6 Lifestyle Changes to Boost Your Immunity

In yet another year upended by COVID, many of us are focused on keeping ourselves and our families as healthy as possible and free from illness. While all of us will get rundown and sick at some point, there’s a few strategies we can all adopt to help strengthen our immune systems, so we aren’t knocked for six by these nasties. To help keep you and your family fit and healthy, follow these six immunity-boosting tips.

 

  1. Eat more plant-based foods: A balanced diet with loads of plant-based foods like fruit, vegetables and wholegrains, nuts and legumes will boost your intake of antioxidants which helps reinforce the immune system and prevent disease1. On the other hand, Westernised diets that contain nutrient-poor, ultra-processed foods that are rich in kilojoules, sugar, saturated fats and salt have been shown to induce inflammation and alter immune system function, making illness more likely2. Up your intake of plant-based foods by enjoying meat-free Mondays and filling half of your lunch and dinner plate with vegetables.

 

  1. Exercise regularly: Exercise increases blood flow, helps clear bacteria out of your airways, reduces stress hormones, strengthens antibodies to help fight infection and improves the effectiveness of immune cells by reducing chronic inflammation. A 2019 scientific review linked moderate-intensity exercise to lower rates of upper respiratory tract infections including colds and flus3. Make exercise part of your daily routine, aiming for 60 minutes of moderate intensity exercise each day.

 

  1. Get adequate sleep: Sleep gives your body the time it needs to rest and recharge. Research shows that during nightly sleep certain components of the immune system work better, helping a sick or injured person to heal. During sleep, your body releases proteins called cytokines, which play a role in supporting an immune response4. With inadequate sleep, your body creates less cytokines reducing your ability to respond to infection. Sleep also improves the effectiveness of immune cells known as T cells, which kill virus-infected cells in the body5. Although sleep requirements vary from person-to-person, 7-9 hours of good quality sleep a night is recommended for most healthy adults.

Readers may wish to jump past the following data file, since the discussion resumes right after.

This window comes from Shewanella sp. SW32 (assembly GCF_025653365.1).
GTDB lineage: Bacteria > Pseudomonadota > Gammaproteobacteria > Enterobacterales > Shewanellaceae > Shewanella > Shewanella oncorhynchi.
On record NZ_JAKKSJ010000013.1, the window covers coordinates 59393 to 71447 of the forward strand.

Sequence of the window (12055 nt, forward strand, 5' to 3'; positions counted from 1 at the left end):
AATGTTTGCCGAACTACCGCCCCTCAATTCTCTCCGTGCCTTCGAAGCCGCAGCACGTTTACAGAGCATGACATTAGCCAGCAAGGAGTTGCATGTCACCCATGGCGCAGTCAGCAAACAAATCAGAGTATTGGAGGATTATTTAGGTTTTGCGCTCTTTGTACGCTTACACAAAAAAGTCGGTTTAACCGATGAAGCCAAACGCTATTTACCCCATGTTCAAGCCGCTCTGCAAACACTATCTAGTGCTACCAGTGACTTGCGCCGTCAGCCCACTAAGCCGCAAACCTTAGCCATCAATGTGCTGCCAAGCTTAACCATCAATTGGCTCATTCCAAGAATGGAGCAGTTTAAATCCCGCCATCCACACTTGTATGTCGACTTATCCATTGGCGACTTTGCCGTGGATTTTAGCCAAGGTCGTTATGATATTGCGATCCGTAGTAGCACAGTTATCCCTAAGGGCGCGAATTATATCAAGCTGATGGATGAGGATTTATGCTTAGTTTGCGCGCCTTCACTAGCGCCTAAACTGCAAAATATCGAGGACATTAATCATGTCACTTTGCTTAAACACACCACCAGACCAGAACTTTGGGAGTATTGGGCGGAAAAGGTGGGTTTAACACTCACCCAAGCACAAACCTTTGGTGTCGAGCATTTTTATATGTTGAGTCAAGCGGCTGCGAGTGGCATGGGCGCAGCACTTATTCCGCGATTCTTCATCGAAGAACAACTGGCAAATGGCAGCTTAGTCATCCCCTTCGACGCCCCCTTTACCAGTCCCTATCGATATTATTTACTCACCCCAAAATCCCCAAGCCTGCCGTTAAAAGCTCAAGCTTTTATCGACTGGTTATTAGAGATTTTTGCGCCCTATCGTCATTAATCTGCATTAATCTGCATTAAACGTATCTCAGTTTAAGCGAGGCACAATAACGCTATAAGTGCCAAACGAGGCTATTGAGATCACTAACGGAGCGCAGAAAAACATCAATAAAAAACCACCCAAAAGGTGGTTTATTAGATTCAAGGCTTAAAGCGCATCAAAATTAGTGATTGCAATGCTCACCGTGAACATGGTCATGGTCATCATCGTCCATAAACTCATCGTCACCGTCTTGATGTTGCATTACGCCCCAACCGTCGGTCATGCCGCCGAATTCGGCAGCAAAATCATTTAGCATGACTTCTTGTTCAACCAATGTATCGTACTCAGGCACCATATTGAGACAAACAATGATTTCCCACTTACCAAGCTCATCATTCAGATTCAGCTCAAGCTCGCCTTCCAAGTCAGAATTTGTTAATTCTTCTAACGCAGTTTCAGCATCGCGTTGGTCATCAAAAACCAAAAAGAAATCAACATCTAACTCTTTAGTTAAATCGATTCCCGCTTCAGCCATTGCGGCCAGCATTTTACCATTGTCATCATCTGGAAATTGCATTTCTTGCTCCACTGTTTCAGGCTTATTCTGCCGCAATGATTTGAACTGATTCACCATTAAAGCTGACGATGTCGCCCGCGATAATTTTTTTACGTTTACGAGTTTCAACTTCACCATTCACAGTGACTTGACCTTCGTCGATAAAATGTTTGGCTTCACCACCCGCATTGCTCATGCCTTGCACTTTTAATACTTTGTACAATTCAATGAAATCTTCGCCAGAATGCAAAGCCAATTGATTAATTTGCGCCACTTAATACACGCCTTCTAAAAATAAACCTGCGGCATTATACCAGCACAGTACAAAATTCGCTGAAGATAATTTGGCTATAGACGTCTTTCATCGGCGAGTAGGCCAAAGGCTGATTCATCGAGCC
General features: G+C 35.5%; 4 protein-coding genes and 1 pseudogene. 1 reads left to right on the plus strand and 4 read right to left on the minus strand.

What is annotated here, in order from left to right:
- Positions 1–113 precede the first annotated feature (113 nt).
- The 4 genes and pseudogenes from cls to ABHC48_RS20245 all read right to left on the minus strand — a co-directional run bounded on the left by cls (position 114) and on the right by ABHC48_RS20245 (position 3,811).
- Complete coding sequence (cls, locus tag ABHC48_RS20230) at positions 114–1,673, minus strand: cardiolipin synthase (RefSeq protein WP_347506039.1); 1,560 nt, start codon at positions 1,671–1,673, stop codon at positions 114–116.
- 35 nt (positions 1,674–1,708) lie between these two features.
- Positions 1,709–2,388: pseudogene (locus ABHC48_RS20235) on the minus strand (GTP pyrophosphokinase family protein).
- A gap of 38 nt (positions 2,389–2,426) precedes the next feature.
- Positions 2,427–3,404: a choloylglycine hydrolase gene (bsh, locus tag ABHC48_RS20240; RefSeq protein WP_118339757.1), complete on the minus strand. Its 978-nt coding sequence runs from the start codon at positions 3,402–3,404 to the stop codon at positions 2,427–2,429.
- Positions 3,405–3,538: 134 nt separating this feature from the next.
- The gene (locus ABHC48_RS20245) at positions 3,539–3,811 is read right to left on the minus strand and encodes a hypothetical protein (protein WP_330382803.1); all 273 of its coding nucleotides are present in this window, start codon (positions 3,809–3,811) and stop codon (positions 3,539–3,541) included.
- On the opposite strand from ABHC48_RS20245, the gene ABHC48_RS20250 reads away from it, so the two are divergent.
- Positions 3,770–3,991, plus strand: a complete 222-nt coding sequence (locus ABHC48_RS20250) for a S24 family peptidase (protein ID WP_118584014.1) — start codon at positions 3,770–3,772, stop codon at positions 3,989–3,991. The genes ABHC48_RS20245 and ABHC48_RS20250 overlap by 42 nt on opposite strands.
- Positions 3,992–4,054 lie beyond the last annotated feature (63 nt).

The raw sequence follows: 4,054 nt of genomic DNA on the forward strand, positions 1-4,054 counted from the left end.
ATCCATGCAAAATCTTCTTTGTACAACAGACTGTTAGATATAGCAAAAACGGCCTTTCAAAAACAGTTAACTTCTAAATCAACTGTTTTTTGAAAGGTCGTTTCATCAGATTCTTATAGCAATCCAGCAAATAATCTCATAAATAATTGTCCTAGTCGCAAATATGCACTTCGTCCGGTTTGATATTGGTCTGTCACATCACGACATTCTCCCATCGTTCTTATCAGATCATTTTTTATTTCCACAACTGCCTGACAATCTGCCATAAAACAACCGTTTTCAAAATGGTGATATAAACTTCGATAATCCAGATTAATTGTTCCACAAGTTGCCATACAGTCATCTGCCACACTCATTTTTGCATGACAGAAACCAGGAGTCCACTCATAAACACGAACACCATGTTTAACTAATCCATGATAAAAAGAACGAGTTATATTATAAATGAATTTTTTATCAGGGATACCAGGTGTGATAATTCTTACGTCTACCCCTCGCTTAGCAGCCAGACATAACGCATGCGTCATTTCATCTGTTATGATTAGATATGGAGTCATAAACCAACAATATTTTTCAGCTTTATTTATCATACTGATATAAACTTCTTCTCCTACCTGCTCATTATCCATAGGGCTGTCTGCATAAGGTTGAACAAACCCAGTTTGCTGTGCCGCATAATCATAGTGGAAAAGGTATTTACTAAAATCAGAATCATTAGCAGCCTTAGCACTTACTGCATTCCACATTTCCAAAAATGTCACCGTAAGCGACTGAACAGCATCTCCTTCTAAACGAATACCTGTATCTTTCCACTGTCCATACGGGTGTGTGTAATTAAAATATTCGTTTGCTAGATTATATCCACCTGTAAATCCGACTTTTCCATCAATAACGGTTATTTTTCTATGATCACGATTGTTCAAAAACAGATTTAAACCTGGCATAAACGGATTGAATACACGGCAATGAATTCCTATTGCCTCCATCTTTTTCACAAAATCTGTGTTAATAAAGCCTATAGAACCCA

1. Schedule in downtime: There’s a connection between mind and body, with people who report higher levels of stress having higher cortisol levels and lower levels of immune cells in the blood6. Stressful thoughts have been found to lower levels of immune antibodies – a protein that attaches itself to foreign bodies and destroys them. While you might not be able to eliminate stress completely from your life, you can work to managing your stress by scheduling in some downtime each day. Whether it’s listening to music, meditating or catching up with friends, all can help manage your stress.

 

  1. Don’t worry, be happy: Always look on the bright side of life, as a positive attitude can improve your immune system. In fact, research shows happier people are less likely to catch a cold than people who are depressed, angry or nervous8. Positive emotions decrease stress hormones and activate immune cells boosting the immune system. Negative emotions on the other hand release stress hormones, which suppress immune activity and increase the likelihood of ill-health. Boost your mood by writing down three things you’re grateful for each day, and make sure you laugh often.

 

  1. Build your social network: Having strong relationships are important for your immunity. People who feel connected to friends have stronger immunity than those who feel alone9. Spend time nurturing connections with the people you care about, and your immunity will thank you for it.

 

References:

  1. Carddock J, Neale E, People G & Probst Y. Vegetarian-based dietary patterns and their relation with inflammatory and immune biomarkers: a systematic review and meta-analysis. Adv Nutr 2019;10:433-451.
  2. Christ A, Lauterbach M, Latz E. Western diet and the immune system: an inflammatory connection. Immunity 2019;51:794-811.
  3. Nieman D and Wentz L. The compelling link between physical activity and the body’s defense system. J Sport Health Sci 2019;8(3):201-217.
  4. Besedovsky L, Lange T & Born J. Sleep and immune function. Pflugers Arch 2012;463(1):121-137.
  5. Dimitrov S, Lange Y, et al. Gas-coupled receptor signaling and sleep regulate integrin activation of human antigen-specific T cells. J Exp Med 2019;216(3):517-526.
  6. Morey J, Boggero I et al. Current directions in stress and human immune function. Curr Opin Psychol 2015;1(5):13-17.
  7. Kalokerinos, E. K., von Hippel, W., Henry, J. D., & Trivers, R. (2014). The aging positivity effect and immune function: Positivity in recall predicts higher CD4 counts and lower CD4 activation. Psychology and Aging, 29(3), 636–641
  8. Cohen S, Alper C, Doyle W et al. Positive emotional style predicts resistance to illness after experimental exposure to rhinovirus or influenza a virus. Psychosom Med 2006;68(6):809-815.
  9. Cohen S, Doyle WJ, Skoner DP, Rabin BS, Gwaltney JM. Social ties and susceptibility to the common cold. JAMA 1997;277:1940–1944.

 

 

 

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